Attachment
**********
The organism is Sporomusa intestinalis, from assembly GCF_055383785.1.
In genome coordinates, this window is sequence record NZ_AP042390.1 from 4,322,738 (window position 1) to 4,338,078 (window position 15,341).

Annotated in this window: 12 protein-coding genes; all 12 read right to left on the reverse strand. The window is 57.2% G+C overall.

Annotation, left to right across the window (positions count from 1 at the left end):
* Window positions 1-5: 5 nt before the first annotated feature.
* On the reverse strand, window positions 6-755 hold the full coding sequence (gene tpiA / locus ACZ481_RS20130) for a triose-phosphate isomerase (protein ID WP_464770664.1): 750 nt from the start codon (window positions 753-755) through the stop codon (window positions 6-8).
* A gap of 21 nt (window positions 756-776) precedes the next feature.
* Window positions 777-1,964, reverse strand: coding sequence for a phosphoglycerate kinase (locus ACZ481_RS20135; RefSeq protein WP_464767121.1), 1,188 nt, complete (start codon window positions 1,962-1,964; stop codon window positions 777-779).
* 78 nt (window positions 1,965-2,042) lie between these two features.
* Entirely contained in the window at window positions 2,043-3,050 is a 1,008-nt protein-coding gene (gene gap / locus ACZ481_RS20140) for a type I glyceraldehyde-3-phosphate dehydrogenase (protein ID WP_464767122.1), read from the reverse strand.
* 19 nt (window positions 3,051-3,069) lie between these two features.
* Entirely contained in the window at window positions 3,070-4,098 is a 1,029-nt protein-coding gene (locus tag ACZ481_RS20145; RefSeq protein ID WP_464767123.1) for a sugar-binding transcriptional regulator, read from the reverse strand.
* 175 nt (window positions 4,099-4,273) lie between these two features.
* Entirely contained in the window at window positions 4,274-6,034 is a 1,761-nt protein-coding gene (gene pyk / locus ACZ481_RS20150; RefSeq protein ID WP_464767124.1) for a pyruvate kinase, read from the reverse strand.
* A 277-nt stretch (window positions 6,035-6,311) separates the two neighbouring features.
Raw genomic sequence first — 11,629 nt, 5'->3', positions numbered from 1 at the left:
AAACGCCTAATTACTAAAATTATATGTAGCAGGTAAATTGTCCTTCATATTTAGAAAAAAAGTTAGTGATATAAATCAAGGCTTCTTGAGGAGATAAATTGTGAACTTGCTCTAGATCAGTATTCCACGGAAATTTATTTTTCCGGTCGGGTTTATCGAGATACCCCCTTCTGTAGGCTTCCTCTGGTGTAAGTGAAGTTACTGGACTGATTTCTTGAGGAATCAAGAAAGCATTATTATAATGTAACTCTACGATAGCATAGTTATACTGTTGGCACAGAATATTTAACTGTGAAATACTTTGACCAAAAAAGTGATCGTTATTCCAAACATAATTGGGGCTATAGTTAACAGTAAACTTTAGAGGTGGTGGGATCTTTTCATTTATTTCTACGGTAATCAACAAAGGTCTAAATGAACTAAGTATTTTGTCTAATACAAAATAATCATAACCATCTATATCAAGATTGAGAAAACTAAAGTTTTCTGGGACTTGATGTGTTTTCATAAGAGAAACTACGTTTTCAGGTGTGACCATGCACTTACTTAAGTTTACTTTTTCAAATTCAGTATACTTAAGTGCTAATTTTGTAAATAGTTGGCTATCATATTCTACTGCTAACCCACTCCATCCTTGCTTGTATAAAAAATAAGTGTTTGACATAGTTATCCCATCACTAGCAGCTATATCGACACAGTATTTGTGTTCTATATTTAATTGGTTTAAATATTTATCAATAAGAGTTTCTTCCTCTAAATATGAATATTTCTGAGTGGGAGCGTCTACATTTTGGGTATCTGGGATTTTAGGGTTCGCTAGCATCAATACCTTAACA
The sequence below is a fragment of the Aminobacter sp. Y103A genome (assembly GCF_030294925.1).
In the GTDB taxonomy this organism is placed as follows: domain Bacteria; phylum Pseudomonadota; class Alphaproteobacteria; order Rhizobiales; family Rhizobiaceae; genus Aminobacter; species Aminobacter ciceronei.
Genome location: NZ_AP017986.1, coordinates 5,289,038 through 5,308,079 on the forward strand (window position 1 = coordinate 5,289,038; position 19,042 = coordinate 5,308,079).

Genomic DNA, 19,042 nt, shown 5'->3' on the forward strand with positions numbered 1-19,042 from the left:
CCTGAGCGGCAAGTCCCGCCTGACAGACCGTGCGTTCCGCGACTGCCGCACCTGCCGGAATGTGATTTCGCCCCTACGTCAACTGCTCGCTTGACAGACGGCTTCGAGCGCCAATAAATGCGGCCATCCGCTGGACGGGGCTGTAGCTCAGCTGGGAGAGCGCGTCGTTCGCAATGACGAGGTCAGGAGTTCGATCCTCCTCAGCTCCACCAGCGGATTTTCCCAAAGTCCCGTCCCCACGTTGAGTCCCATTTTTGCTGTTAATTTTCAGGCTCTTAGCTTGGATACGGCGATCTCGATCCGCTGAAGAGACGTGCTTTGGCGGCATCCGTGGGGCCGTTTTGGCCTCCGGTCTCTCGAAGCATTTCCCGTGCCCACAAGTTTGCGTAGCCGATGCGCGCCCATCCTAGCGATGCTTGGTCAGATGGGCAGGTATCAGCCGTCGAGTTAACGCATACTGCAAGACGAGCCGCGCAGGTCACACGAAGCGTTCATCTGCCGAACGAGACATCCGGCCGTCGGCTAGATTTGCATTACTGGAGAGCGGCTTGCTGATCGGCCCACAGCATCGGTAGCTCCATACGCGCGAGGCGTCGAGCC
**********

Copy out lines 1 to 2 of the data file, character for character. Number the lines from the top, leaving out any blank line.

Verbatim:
The organism is Sporomusa intestinalis, from assembly GCF_055383785.1.
In genome coordinates, this window is sequence record NZ_AP042390.1 from 4,322,738 (window position 1) to 4,338,078 (window position 15,341).